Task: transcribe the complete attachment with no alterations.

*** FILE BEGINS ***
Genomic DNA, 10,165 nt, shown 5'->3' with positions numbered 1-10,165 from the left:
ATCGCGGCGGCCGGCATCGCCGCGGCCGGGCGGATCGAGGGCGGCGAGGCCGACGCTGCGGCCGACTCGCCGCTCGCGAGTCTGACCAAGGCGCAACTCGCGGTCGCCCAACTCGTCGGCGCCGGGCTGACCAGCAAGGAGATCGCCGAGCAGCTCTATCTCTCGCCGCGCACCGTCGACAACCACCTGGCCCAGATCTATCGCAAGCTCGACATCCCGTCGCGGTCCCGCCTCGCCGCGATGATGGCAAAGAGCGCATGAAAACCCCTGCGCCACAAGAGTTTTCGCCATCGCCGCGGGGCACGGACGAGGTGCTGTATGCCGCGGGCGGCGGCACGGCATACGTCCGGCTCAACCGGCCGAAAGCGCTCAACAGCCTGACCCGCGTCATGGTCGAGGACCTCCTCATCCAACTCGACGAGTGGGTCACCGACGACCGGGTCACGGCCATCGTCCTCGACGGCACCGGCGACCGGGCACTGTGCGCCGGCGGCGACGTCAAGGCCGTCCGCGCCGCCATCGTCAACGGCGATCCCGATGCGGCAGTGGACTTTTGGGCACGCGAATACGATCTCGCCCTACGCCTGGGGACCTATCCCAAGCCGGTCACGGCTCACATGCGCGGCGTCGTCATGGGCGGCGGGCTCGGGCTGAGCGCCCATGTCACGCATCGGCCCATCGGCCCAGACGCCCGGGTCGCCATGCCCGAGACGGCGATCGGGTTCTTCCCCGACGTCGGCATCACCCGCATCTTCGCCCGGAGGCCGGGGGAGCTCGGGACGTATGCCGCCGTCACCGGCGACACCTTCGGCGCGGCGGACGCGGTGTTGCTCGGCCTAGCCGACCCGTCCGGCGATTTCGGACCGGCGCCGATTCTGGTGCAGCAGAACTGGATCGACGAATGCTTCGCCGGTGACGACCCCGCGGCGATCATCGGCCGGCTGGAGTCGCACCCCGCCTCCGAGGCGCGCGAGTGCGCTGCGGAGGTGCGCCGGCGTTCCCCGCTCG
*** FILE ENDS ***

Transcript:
Genomic DNA, 10,165 nt, shown 5'->3' with positions numbered 1-10,165 from the left:
ATCGCGGCGGCCGGCATCGCCGCGGCCGGGCGGATCGAGGGCGGCGAGGCCGACGCTGCGGCCGACTCGCCGCTCGCGAGTCTGACCAAGGCGCAACTCGCGGTCGCCCAACTCGTCGGCGCCGGGCTGACCAGCAAGGAGATCGCCGAGCAGCTCTATCTCTCGCCGCGCACCGTCGACAACCACCTGGCCCAGATCTATCGCAAGCTCGACATCCCGTCGCGGTCCCGCCTCGCCGCGATGATGGCAAAGAGCGCATGAAAACCCCTGCGCCACAAGAGTTTTCGCCATCGCCGCGGGGCACGGACGAGGTGCTGTATGCCGCGGGCGGCGGCACGGCATACGTCCGGCTCAACCGGCCGAAAGCGCTCAACAGCCTGACCCGCGTCATGGTCGAGGACCTCCTCATCCAACTCGACGAGTGGGTCACCGACGACCGGGTCACGGCCATCGTCCTCGACGGCACCGGCGACCGGGCACTGTGCGCCGGCGGCGACGTCAAGGCCGTCCGCGCCGCCATCGTCAACGGCGATCCCGATGCGGCAGTGGACTTTTGGGCACGCGAATACGATCTCGCCCTACGCCTGGGGACCTATCCCAAGCCGGTCACGGCTCACATGCGCGGCGTCGTCATGGGCGGCGGGCTCGGGCTGAGCGCCCATGTCACGCATCGGCCCATCGGCCCAGACGCCCGGGTCGCCATGCCCGAGACGGCGATCGGGTTCTTCCCCGACGTCGGCATCACCCGCATCTTCGCCCGGAGGCCGGGGGAGCTCGGGACGTATGCCGCCGTCACCGGCGACACCTTCGGCGCGGCGGACGCGGTGTTGCTCGGCCTAGCCGACCCGTCCGGCGATTTCGGACCGGCGCCGATTCTGGTGCAGCAGAACTGGATCGACGAATGCTTCGCCGGTGACGACCCCGCGGCGATCATCGGCCGGCTGGAGTCGCACCCCGCCTCCGAGGCGCGCGAGTGCGCTGCGGAGGTGCGCCGGCGTTCCCCGCTCG